Mugabe simultaneously proceeded to settle scores with his old rival Nkomo. In February 1981, ZANU-PF supporters within the newly integrated armed forces attacked ZAPU veterans and 300 people were killed. Describing Nkomo as “a cobra in the house” Mugabe sacked him from the government, and seized ZAPU-owned businesses and properties. Mugabe subsequently ordered the army and paramilitary police units—by now Shona-dominated—to crack down on Nkomo’s armed supporters, known as the dissenters. He announced that security officers would be granted immunity for any “extra-legal” actions they may perform in the course of operations.
By January 1983 the notorious Fifth Brigade, trained by the North Koreans and composed of Shonas directly answerable to Mugabe, started a sustained campaign of murder, arson, rape and pillage. The scale and ferocity of violence far exceeded anything seen during the Rhodesian war. Mugabe calmly acknowledged that innocent civilians would be persecuted because “we can’t tell who is a dissident and who is not.” Western governments remained silent, however, and President Reagan even welcomed Mugabe to the White House in 1983.
The campaign of terror became known as the Gukurahundi, a Shona word for “the wind that sweeps away the chaff before the rains.” It killed 20,000 people by most reliable estimates, overwhelmingly civilians. Many years later Mugabe acknowledged that the mass killings had taken place, claiming that it was all “an act of madness... and both sides were to blame.” That was a lie: his ZANU-PF militants were the only culprits. The campaign of terror achieved its political objective in December 1987: Nkomo was forced to sign a Unity Accord, his ZAPU was officially disbanded and its leadership merged into ZANU-PF. This left Mugabe’s party with 99 of the 100 parliamentary seats and effectively turned Zimbabwe into one-party state.
The new puppet assembly promptly declared Mugabe president with unprecedented powers. He was head of state, head of government, commander-in-chief of the armed forces, authorized to dissolve parliament, declare martial law, and run for an unlimited number of terms. It also passed an amendment allowing the government to expropriate white land at a fixed price, while denying owners the right of appeal to the courts. This was the beginning of Zimbabwe’s accelerated road to ruin. Within three years, hundreds of thousands of acres of white-owned farms were duly expropriated, much of it being “leased” to Mugabe’s ministers and senior officials.
By the late 1990s Zimbabwe had become a standard sub-Saharan African state. It was ruled by a megalomaniacal demagogue surrounded by incompetent, violent, and corrupt thugs. Its decaying infrastructure, dysfunctional bureaucracy, collapsing public services, and spreading hunger made many Zimbabweans nostalgic for the ancien regime. By 2000, the country’s living standards and life expectancy were lower than in Ian Smith’s time. But as far as Mugabe was concerned, it was clear who was to blame: he still called on supporters “to strike fear in the hearts of the white man, our real enemy.”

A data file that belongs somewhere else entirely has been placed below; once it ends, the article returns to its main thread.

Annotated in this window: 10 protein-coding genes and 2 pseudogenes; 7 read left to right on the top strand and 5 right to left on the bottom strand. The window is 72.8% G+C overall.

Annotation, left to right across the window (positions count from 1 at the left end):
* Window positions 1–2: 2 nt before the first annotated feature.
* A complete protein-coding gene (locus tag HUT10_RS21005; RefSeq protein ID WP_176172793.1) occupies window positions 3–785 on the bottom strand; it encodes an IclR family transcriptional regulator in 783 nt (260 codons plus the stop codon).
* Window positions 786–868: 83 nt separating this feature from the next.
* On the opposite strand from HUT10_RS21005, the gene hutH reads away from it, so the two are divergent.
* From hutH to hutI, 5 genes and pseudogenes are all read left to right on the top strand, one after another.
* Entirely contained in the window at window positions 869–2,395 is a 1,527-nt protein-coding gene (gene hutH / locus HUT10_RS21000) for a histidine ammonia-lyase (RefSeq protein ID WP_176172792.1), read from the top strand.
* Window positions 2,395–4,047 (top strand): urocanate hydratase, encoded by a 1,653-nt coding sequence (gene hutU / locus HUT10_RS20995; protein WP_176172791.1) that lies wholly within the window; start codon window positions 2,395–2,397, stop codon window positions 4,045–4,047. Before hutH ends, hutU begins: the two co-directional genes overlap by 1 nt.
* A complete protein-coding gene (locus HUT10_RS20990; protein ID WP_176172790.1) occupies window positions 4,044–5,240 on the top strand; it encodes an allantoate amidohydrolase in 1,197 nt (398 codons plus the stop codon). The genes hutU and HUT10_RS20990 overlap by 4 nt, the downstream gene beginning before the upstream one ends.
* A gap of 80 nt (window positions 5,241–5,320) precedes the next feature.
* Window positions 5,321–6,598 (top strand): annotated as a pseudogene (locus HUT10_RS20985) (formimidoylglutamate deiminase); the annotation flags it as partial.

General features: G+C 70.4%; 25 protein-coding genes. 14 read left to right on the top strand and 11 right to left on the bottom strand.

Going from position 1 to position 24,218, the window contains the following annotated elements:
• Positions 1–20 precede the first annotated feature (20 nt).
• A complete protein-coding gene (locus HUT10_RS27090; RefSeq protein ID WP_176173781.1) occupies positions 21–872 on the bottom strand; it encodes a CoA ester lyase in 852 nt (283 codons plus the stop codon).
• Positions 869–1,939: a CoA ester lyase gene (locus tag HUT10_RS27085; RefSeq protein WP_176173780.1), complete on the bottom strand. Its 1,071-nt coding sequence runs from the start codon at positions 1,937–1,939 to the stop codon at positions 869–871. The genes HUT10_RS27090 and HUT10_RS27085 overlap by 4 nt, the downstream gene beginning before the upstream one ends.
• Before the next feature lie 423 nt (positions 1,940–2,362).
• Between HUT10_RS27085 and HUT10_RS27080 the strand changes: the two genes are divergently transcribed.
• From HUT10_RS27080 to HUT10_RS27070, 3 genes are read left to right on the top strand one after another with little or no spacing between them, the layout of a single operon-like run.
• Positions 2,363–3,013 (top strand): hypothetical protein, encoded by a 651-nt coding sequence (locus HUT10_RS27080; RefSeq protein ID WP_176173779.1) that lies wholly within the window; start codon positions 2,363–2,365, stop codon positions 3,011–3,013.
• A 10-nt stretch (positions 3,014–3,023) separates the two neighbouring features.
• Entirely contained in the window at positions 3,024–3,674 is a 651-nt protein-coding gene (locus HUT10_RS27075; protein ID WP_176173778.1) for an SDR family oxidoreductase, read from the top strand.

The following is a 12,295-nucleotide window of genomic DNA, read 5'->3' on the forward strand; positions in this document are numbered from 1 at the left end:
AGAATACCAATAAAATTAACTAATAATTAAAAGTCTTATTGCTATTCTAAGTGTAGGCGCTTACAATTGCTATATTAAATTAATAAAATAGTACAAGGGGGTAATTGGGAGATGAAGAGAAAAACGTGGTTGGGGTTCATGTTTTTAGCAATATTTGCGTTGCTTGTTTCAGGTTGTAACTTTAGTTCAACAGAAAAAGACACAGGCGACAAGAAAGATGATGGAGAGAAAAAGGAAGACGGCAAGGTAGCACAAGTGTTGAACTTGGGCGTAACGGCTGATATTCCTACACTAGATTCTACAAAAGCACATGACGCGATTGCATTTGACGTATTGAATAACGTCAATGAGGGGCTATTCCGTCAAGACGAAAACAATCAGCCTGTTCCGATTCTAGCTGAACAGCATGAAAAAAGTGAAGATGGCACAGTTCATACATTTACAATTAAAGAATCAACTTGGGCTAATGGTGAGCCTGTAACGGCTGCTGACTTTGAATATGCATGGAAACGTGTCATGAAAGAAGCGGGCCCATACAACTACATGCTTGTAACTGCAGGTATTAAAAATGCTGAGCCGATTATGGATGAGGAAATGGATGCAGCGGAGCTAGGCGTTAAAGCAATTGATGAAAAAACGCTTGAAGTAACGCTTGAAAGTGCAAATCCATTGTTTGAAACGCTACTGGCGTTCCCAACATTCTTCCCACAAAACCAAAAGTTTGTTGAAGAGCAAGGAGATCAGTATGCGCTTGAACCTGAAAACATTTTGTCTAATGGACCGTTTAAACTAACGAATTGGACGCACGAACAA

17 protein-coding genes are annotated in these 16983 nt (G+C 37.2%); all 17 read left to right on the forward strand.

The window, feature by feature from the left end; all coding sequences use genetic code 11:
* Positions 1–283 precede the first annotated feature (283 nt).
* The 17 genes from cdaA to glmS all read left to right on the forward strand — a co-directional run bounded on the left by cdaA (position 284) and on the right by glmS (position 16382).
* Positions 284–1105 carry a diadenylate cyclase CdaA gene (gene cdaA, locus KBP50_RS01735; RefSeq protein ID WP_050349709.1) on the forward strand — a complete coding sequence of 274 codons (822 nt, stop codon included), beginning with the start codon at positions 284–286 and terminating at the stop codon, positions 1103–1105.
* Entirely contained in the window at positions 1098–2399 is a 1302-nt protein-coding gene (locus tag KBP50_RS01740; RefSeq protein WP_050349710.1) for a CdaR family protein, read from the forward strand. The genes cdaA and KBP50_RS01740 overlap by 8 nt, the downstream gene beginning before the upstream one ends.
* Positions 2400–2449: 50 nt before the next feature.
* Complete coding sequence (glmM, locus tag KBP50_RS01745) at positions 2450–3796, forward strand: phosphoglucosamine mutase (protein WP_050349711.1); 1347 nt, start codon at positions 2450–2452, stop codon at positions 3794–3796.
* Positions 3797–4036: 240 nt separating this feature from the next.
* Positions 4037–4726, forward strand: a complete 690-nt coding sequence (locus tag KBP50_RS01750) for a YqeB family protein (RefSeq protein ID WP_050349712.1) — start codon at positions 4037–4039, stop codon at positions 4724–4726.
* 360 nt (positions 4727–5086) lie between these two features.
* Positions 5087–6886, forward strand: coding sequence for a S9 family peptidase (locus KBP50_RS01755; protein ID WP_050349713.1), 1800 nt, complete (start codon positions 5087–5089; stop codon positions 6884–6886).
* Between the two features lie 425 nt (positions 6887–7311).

The ongoing collapse started eroding Mugabe’s grip on power. In the June 2000 parliamentary elections the Movement for Democratic Change (MDC) led by trade union leader Morgan Tsvangirai won 47% of the vote, in spite of the customary campaign of violence by ZANU-PF supporters. Mugabe tried to regain popularity by encouraging armed gangs to seize the remaining white-owned farms. He promptly issued a decree which empowered the government to seize land without compensation. When Zimbabwe’s High Court ruled that the land invasions were illegal, and the Supreme Court supported the ruling, its chief justice was replaced by a Mugabe loyalist and three additional judges were added to the bench.
The new court immediately reversed the earlier ruling. “The courts can do whatever they want, but no judicial decision will stand in our way,” a delighted Mugabe commented. “My own position is that we should not even be defending our position in the courts. This country is our country and this land is our land ... The white man is not indigenous to Africa. Africa is for Africans, Zimbabwe is for Zimbabweans.”
The results were predictable. Maize production fell by four-fifths, from 2.5 million tons in the final years of Rhodesia to less than half a million just a decade later. In the 1970s Rhodesia had arguably had the best-fed black population in Africa. By 2009, three-quarters of the people of Zimbabwe were relying on food aid, the highest proportion of any country in the world at that time. Its GDP declined from $7.4 billion to $3.4 billion in 2005. By 2008 inflation exceeded 100,000 percent, unemployment reached 80 percent; millions of Zimbabweans went abroad in search of livelihood. One-fifth of children attended school, far fewer than in Smith’s days.
In his declining years Mugabe managed to cling to power by manipulating election results and intimidating opponents, although the murderous violence that had accompanied the 2008 election was not to be repeated. He even agreed, for a while, to accept a power-sharing agreement with the opposition in order to stabilize currency. In November 2015 he declared he would run for re-election in 2018, at the age of 94, and was duly named the ZANU-PF candidate.
Two years later, however, Mugabe was no longer his old, self-confidently despotic self. He made a major mistake in early November 2017, when he sacked his first vice president, Emmerson Mnangagwa. This abrupt move fueled the lingering suspicion among his inner circle of loyalists that he intended to name his universally hated second wife Grace (“Gucci Grace,” 40 years his junior) his designated successor.
This was the last straw even for his old guard. On 15 November 2017, the Army placed Mugabe under house arrest. Four days later he was sacked as ZANU-PF chairman, with Mnangagwa appointed in his place. A week later Mugabe was forced to resign, but not before reaching a deal under which he and his family obtained legal immunity and guarantees that their amassed fortune would remain intact. He died 22 months later in Singapore: a bitter old man still having the gall to complain of the illegality of his ouster.
Mugabe’s obituaries in the Western media were full of nonsense. A charismatic freedom fighter gone bad, a brilliant man full of promise corrupted by power, etc., ad nauseam. He was nothing of the sort. He was just a regular African politician.